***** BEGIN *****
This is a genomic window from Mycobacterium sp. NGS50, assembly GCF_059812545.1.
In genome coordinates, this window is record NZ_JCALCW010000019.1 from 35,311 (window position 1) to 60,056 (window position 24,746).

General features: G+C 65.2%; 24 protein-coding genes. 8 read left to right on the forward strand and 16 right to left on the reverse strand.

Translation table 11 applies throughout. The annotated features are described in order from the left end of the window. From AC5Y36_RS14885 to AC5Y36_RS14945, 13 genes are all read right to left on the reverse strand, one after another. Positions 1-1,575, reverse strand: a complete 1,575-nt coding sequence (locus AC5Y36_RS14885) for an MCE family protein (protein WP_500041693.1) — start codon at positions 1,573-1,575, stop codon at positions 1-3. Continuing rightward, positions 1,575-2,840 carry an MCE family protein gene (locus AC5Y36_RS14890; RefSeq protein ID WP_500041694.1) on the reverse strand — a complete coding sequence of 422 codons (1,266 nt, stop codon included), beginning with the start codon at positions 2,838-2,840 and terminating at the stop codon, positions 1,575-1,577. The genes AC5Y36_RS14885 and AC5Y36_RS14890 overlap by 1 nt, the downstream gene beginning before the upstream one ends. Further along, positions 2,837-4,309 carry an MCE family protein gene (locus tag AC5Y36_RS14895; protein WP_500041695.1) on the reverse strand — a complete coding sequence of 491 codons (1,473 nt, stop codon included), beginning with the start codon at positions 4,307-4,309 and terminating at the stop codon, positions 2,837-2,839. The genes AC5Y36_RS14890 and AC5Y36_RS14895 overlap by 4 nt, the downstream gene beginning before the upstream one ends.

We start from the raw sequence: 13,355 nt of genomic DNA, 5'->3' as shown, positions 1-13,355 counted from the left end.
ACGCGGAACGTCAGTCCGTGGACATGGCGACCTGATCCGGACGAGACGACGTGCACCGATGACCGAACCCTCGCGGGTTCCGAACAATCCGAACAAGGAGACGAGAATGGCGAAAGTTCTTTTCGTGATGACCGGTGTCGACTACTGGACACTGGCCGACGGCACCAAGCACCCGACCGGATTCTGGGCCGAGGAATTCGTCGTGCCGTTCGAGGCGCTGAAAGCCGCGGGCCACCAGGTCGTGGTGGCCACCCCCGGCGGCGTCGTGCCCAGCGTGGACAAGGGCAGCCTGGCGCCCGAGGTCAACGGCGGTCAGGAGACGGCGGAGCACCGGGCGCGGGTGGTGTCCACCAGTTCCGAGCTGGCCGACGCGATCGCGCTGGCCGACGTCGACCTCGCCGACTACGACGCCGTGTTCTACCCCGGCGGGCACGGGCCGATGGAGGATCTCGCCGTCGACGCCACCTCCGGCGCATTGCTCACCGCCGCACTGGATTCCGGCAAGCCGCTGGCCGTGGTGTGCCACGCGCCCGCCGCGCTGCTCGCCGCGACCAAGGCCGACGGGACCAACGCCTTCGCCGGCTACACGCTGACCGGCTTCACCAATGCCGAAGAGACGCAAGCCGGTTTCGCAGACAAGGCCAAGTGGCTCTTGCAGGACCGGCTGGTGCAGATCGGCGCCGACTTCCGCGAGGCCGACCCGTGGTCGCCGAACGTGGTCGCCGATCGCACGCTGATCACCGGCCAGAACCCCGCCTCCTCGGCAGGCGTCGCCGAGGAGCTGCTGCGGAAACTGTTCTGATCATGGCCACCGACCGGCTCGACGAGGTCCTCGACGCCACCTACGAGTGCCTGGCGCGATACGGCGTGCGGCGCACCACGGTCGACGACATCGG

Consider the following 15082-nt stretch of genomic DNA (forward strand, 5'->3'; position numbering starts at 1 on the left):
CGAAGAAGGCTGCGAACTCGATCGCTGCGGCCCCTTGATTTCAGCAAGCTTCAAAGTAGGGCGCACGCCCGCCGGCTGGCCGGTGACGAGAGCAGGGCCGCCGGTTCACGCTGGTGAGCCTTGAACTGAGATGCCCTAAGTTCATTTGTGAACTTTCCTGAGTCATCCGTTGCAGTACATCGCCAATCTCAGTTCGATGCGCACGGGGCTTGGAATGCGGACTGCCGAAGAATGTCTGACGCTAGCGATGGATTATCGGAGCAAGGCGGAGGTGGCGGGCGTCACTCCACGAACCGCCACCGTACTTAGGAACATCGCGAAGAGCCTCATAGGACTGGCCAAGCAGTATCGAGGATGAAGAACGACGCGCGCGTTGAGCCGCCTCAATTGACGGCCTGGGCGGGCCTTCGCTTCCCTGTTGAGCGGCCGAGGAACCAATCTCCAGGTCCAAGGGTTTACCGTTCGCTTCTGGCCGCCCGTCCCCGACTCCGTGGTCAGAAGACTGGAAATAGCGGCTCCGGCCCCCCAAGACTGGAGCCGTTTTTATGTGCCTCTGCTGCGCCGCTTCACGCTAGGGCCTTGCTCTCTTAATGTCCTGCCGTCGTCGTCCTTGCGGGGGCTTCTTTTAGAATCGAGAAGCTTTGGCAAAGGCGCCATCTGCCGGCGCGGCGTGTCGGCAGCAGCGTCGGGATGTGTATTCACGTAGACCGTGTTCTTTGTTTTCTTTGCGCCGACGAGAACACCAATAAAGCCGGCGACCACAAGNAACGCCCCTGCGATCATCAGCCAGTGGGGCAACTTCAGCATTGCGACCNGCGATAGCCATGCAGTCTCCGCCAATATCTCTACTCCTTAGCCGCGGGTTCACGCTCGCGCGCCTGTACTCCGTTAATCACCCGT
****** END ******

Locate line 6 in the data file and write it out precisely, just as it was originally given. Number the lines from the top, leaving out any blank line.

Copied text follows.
ACGCGGAACGTCAGTCCGTGGACATGGCGACCTGATCCGGACGAGACGACGTGCACCGATGACCGAACCCTCGCGGGTTCCGAACAATCCGAACAAGGAGACGAGAATGGCGAAAGTTCTTTTCGTGATGACCGGTGTCGACTACTGGACACTGGCCGACGGCACCAAGCACCCGACCGGATTCTGGGCCGAGGAATTCGTCGTGCCGTTCGAGGCGCTGAAAGCCGCGGGCCACCAGGTCGTGGTGGCCACCCCCGGCGGCGTCGTGCCCAGCGTGGACAAGGGCAGCCTGGCGCCCGAGGTCAACGGCGGTCAGGAGACGGCGGAGCACCGGGCGCGGGTGGTGTCCACCAGTTCCGAGCTGGCCGACGCGATCGCGCTGGCCGACGTCGACCTCGCCGACTACGACGCCGTGTTCTACCCCGGCGGGCACGGGCCGATGGAGGATCTCGCCGTCGACGCCACCTCCGGCGCATTGCTCACCGCCGCACTGGATTCCGGCAAGCCGCTGGCCGTGGTGTGCCACGCGCCCGCCGCGCTGCTCGCCGCGACCAAGGCCGACGGGACCAACGCCTTCGCCGGCTACACGCTGACCGGCTTCACCAATGCCGAAGAGACGCAAGCCGGTTTCGCAGACAAGGCCAAGTGGCTCTTGCAGGACCGGCTGGTGCAGATCGGCGCCGACTTCCGCGAGGCCGACCCGTGGTCGCCGAACGTGGTCGCCGATCGCACGCTGATCACCGGCCAGAACCCCGCCTCCTCGGCAGGCGTCGCCGAGGAGCTGCTGCGGAAACTGTTCTGATCATGGCCACCGACCGGCTCGACGAGGTCCTCGACGCCACCTACGAGTGCCTGGCGCGATACGGCGTGCGGCGCACCACGGTCGACGACATCGG